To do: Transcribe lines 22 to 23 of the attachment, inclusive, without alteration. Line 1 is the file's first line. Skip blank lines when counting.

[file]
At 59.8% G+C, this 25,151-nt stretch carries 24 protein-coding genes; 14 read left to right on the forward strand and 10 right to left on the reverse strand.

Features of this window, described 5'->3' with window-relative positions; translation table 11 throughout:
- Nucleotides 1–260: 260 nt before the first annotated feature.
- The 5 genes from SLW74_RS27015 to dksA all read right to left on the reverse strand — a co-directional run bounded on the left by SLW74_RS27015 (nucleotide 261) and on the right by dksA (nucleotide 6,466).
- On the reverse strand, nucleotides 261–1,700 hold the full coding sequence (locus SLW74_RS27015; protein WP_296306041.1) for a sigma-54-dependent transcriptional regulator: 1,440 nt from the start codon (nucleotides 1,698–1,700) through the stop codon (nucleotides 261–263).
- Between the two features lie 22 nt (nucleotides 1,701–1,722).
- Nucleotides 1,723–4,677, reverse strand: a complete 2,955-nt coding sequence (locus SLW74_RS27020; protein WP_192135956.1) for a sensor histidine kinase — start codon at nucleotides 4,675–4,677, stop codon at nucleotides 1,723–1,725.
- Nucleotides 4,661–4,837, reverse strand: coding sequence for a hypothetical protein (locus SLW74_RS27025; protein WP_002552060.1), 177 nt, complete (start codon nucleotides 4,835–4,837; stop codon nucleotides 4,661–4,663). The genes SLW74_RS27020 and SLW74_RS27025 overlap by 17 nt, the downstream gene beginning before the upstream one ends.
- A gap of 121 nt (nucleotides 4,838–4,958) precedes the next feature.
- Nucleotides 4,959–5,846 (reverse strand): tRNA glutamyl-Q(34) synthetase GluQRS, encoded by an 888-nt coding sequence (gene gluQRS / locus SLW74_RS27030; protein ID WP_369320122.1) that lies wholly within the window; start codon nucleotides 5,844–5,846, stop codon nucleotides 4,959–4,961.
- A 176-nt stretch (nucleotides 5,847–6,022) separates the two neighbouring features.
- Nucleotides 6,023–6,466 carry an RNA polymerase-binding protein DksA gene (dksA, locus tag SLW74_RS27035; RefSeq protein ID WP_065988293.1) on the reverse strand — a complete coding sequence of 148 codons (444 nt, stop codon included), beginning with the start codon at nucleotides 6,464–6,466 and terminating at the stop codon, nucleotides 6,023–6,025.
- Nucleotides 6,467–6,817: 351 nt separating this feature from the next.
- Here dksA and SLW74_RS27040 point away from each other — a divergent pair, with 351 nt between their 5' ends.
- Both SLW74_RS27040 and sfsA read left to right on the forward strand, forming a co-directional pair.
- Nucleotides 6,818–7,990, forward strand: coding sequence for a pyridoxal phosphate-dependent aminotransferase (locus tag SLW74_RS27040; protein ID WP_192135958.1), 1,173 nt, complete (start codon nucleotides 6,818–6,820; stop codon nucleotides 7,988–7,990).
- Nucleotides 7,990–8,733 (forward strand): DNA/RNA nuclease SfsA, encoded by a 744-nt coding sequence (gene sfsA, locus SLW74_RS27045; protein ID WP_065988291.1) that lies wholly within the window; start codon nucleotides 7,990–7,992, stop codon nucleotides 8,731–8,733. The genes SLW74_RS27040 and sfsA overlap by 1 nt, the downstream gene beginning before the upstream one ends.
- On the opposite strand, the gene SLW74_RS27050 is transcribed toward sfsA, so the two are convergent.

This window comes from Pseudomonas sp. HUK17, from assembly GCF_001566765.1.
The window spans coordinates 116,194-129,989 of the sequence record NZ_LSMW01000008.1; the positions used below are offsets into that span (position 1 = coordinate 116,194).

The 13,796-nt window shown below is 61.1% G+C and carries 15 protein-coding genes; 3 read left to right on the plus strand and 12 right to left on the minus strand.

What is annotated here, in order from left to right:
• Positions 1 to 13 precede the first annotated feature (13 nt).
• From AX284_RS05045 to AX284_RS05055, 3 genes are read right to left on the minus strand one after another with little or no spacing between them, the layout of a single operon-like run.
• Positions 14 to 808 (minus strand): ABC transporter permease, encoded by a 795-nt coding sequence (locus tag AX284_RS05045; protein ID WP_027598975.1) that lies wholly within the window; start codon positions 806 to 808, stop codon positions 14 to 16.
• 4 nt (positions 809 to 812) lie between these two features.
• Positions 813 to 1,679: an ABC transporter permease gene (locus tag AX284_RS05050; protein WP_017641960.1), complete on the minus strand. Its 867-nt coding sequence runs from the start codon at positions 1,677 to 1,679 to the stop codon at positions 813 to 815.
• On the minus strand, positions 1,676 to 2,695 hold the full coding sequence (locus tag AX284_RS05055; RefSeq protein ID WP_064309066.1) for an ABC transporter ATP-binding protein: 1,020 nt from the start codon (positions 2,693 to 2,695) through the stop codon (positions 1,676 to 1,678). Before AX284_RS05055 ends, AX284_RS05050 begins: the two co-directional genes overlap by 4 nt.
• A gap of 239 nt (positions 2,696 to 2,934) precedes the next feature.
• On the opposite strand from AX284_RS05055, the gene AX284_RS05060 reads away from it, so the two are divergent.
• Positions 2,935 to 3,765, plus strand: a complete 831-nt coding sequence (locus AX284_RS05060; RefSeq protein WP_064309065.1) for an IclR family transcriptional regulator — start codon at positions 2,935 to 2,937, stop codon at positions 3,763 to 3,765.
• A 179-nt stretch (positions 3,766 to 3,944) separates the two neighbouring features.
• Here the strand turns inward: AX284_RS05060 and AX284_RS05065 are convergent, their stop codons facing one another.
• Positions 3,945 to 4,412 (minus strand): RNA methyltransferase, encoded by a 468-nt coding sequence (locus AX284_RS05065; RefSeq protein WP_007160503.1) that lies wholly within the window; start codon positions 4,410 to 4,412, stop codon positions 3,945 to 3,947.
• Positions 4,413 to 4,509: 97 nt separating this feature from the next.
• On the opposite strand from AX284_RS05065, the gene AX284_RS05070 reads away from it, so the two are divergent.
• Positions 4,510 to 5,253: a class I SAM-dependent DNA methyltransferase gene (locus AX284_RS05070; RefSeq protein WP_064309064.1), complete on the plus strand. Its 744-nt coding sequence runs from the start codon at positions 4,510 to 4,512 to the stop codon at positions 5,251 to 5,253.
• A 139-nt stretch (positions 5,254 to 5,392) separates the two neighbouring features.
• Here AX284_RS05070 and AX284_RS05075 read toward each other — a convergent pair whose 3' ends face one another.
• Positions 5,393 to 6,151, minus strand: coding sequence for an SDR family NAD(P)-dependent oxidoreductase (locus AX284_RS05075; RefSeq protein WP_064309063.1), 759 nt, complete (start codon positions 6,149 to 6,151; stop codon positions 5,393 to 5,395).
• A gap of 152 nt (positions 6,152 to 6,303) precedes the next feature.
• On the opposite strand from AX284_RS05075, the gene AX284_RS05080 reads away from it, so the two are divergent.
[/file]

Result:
What is annotated here, in order from left to right:
• Positions 1 to 13 precede the first annotated feature (13 nt).